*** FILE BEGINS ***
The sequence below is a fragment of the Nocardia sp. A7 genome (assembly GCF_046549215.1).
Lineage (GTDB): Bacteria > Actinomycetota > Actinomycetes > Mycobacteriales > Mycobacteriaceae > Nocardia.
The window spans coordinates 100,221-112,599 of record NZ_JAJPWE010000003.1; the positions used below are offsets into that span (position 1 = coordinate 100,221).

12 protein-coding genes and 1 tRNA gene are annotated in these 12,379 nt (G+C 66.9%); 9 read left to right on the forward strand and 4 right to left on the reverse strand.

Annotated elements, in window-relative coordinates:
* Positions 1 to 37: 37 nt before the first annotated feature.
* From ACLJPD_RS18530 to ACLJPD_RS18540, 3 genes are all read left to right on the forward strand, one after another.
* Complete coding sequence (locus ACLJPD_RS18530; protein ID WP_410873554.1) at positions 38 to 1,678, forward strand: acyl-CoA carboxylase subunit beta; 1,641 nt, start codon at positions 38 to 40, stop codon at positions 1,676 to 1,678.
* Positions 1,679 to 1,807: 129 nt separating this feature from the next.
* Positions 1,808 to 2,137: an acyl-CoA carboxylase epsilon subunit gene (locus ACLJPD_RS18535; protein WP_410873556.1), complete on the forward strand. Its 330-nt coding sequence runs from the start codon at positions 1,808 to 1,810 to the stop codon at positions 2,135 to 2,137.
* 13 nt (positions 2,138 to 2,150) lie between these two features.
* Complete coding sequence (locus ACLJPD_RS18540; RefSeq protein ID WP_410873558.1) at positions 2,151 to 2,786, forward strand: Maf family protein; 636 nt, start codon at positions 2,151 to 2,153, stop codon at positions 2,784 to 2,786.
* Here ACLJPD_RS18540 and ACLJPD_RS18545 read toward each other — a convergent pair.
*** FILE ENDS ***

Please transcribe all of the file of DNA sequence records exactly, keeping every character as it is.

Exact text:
The sequence below is a fragment of the Nocardia sp. A7 genome (assembly GCF_046549215.1).
Lineage (GTDB): Bacteria > Actinomycetota > Actinomycetes > Mycobacteriales > Mycobacteriaceae > Nocardia.
The window spans coordinates 100,221-112,599 of record NZ_JAJPWE010000003.1; the positions used below are offsets into that span (position 1 = coordinate 100,221).

12 protein-coding genes and 1 tRNA gene are annotated in these 12,379 nt (G+C 66.9%); 9 read left to right on the forward strand and 4 right to left on the reverse strand.

Annotated elements, in window-relative coordinates:
* Positions 1 to 37: 37 nt before the first annotated feature.
* From ACLJPD_RS18530 to ACLJPD_RS18540, 3 genes are all read left to right on the forward strand, one after another.
* Complete coding sequence (locus ACLJPD_RS18530; protein ID WP_410873554.1) at positions 38 to 1,678, forward strand: acyl-CoA carboxylase subunit beta; 1,641 nt, start codon at positions 38 to 40, stop codon at positions 1,676 to 1,678.
* Positions 1,679 to 1,807: 129 nt separating this feature from the next.
* Positions 1,808 to 2,137: an acyl-CoA carboxylase epsilon subunit gene (locus ACLJPD_RS18535; protein WP_410873556.1), complete on the forward strand. Its 330-nt coding sequence runs from the start codon at positions 1,808 to 1,810 to the stop codon at positions 2,135 to 2,137.
* 13 nt (positions 2,138 to 2,150) lie between these two features.
* Complete coding sequence (locus ACLJPD_RS18540; RefSeq protein ID WP_410873558.1) at positions 2,151 to 2,786, forward strand: Maf family protein; 636 nt, start codon at positions 2,151 to 2,153, stop codon at positions 2,784 to 2,786.
* Here ACLJPD_RS18540 and ACLJPD_RS18545 read toward each other — a convergent pair.